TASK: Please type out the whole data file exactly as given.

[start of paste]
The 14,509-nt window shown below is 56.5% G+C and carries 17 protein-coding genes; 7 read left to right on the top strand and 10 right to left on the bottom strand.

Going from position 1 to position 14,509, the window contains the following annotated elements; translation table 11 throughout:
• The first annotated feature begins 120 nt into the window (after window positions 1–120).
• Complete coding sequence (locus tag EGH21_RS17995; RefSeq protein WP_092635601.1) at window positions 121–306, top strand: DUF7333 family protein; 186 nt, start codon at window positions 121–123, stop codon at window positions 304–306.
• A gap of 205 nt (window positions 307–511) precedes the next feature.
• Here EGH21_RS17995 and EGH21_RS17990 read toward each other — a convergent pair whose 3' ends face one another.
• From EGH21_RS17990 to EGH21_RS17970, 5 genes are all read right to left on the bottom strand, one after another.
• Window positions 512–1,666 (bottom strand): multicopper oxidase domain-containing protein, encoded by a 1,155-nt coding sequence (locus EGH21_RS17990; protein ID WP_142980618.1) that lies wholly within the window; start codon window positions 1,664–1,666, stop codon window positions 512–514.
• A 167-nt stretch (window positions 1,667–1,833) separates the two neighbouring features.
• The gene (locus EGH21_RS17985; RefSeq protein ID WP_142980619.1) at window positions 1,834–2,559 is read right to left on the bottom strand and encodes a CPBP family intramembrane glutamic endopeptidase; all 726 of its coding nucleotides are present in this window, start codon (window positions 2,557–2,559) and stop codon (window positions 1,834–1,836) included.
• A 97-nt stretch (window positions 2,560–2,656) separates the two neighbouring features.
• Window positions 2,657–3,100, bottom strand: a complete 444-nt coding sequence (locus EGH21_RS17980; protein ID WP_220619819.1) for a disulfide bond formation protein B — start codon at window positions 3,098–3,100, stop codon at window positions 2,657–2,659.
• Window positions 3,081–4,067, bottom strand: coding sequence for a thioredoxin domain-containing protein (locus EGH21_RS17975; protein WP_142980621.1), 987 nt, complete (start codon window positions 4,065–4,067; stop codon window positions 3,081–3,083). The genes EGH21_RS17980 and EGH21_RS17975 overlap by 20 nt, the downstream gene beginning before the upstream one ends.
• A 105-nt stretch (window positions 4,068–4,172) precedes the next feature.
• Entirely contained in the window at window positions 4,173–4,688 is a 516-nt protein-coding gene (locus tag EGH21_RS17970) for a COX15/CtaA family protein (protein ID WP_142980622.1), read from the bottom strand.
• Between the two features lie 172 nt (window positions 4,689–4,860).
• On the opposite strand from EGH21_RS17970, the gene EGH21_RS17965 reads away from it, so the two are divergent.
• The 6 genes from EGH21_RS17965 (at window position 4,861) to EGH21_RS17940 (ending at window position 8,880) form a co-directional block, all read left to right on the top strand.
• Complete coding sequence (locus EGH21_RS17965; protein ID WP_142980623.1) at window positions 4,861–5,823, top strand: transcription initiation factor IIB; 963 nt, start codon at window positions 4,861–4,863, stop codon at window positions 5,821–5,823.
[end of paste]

The 14,509-nt window shown below is 56.5% G+C and carries 17 protein-coding genes; 7 read left to right on the top strand and 10 right to left on the bottom strand.

Going from position 1 to position 14,509, the window contains the following annotated elements; translation table 11 throughout:
• The first annotated feature begins 120 nt into the window (after window positions 1–120).
• Complete coding sequence (locus tag EGH21_RS17995; RefSeq protein WP_092635601.1) at window positions 121–306, top strand: DUF7333 family protein; 186 nt, start codon at window positions 121–123, stop codon at window positions 304–306.
• A gap of 205 nt (window positions 307–511) precedes the next feature.
• Here EGH21_RS17995 and EGH21_RS17990 read toward each other — a convergent pair whose 3' ends face one another.
• From EGH21_RS17990 to EGH21_RS17970, 5 genes are all read right to left on the bottom strand, one after another.
• Window positions 512–1,666 (bottom strand): multicopper oxidase domain-containing protein, encoded by a 1,155-nt coding sequence (locus EGH21_RS17990; protein ID WP_142980618.1) that lies wholly within the window; start codon window positions 1,664–1,666, stop codon window positions 512–514.
• A 167-nt stretch (window positions 1,667–1,833) separates the two neighbouring features.
• The gene (locus EGH21_RS17985; RefSeq protein ID WP_142980619.1) at window positions 1,834–2,559 is read right to left on the bottom strand and encodes a CPBP family intramembrane glutamic endopeptidase; all 726 of its coding nucleotides are present in this window, start codon (window positions 2,557–2,559) and stop codon (window positions 1,834–1,836) included.
• A 97-nt stretch (window positions 2,560–2,656) separates the two neighbouring features.
• Window positions 2,657–3,100, bottom strand: a complete 444-nt coding sequence (locus EGH21_RS17980; protein ID WP_220619819.1) for a disulfide bond formation protein B — start codon at window positions 3,098–3,100, stop codon at window positions 2,657–2,659.
• Window positions 3,081–4,067, bottom strand: coding sequence for a thioredoxin domain-containing protein (locus EGH21_RS17975; protein WP_142980621.1), 987 nt, complete (start codon window positions 4,065–4,067; stop codon window positions 3,081–3,083). The genes EGH21_RS17980 and EGH21_RS17975 overlap by 20 nt, the downstream gene beginning before the upstream one ends.
• A 105-nt stretch (window positions 4,068–4,172) precedes the next feature.
• Entirely contained in the window at window positions 4,173–4,688 is a 516-nt protein-coding gene (locus tag EGH21_RS17970) for a COX15/CtaA family protein (protein ID WP_142980622.1), read from the bottom strand.
• Between the two features lie 172 nt (window positions 4,689–4,860).
• On the opposite strand from EGH21_RS17970, the gene EGH21_RS17965 reads away from it, so the two are divergent.
• The 6 genes from EGH21_RS17965 (at window position 4,861) to EGH21_RS17940 (ending at window position 8,880) form a co-directional block, all read left to right on the top strand.
• Complete coding sequence (locus EGH21_RS17965; protein ID WP_142980623.1) at window positions 4,861–5,823, top strand: transcription initiation factor IIB; 963 nt, start codon at window positions 4,861–4,863, stop codon at window positions 5,821–5,823.